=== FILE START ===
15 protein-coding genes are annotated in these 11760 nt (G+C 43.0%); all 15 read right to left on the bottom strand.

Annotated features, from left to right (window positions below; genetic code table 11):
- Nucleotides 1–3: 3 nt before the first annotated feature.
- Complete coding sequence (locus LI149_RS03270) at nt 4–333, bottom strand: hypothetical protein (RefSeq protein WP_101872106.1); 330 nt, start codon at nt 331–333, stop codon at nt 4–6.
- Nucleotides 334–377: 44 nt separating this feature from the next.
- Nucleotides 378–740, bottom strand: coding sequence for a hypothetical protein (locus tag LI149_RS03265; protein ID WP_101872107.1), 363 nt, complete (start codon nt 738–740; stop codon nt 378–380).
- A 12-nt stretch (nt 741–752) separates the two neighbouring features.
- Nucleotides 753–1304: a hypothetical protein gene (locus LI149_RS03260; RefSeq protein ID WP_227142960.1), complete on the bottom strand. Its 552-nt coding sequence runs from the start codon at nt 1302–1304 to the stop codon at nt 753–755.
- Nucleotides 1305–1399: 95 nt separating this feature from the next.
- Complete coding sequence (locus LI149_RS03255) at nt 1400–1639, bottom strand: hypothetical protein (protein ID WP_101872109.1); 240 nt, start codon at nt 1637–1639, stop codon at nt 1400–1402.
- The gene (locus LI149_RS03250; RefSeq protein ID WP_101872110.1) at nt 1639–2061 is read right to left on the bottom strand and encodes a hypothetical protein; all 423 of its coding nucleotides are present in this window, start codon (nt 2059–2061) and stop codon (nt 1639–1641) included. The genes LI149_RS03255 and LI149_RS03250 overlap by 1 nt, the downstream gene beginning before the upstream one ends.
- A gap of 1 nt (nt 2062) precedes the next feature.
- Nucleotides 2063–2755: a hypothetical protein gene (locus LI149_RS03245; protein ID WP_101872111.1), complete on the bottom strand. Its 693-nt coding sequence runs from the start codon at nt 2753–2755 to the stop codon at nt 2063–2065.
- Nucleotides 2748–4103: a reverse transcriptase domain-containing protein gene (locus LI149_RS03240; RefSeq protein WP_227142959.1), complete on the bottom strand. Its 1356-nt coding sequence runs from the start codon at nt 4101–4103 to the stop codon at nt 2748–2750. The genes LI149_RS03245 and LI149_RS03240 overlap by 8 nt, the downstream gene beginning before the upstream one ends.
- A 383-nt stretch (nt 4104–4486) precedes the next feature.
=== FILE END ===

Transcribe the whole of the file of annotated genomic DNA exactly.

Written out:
15 protein-coding genes are annotated in these 11760 nt (G+C 43.0%); all 15 read right to left on the bottom strand.

Annotated features, from left to right (window positions below; genetic code table 11):
- Nucleotides 1–3: 3 nt before the first annotated feature.
- Complete coding sequence (locus LI149_RS03270) at nt 4–333, bottom strand: hypothetical protein (RefSeq protein WP_101872106.1); 330 nt, start codon at nt 331–333, stop codon at nt 4–6.
- Nucleotides 334–377: 44 nt separating this feature from the next.
- Nucleotides 378–740, bottom strand: coding sequence for a hypothetical protein (locus tag LI149_RS03265; protein ID WP_101872107.1), 363 nt, complete (start codon nt 738–740; stop codon nt 378–380).
- A 12-nt stretch (nt 741–752) separates the two neighbouring features.
- Nucleotides 753–1304: a hypothetical protein gene (locus LI149_RS03260; RefSeq protein ID WP_227142960.1), complete on the bottom strand. Its 552-nt coding sequence runs from the start codon at nt 1302–1304 to the stop codon at nt 753–755.
- Nucleotides 1305–1399: 95 nt separating this feature from the next.
- Complete coding sequence (locus LI149_RS03255) at nt 1400–1639, bottom strand: hypothetical protein (protein ID WP_101872109.1); 240 nt, start codon at nt 1637–1639, stop codon at nt 1400–1402.
- The gene (locus LI149_RS03250; RefSeq protein ID WP_101872110.1) at nt 1639–2061 is read right to left on the bottom strand and encodes a hypothetical protein; all 423 of its coding nucleotides are present in this window, start codon (nt 2059–2061) and stop codon (nt 1639–1641) included. The genes LI149_RS03255 and LI149_RS03250 overlap by 1 nt, the downstream gene beginning before the upstream one ends.
- A gap of 1 nt (nt 2062) precedes the next feature.
- Nucleotides 2063–2755: a hypothetical protein gene (locus LI149_RS03245; protein ID WP_101872111.1), complete on the bottom strand. Its 693-nt coding sequence runs from the start codon at nt 2753–2755 to the stop codon at nt 2063–2065.
- Nucleotides 2748–4103: a reverse transcriptase domain-containing protein gene (locus LI149_RS03240; RefSeq protein WP_227142959.1), complete on the bottom strand. Its 1356-nt coding sequence runs from the start codon at nt 4101–4103 to the stop codon at nt 2748–2750. The genes LI149_RS03245 and LI149_RS03240 overlap by 8 nt, the downstream gene beginning before the upstream one ends.
- A 383-nt stretch (nt 4104–4486) precedes the next feature.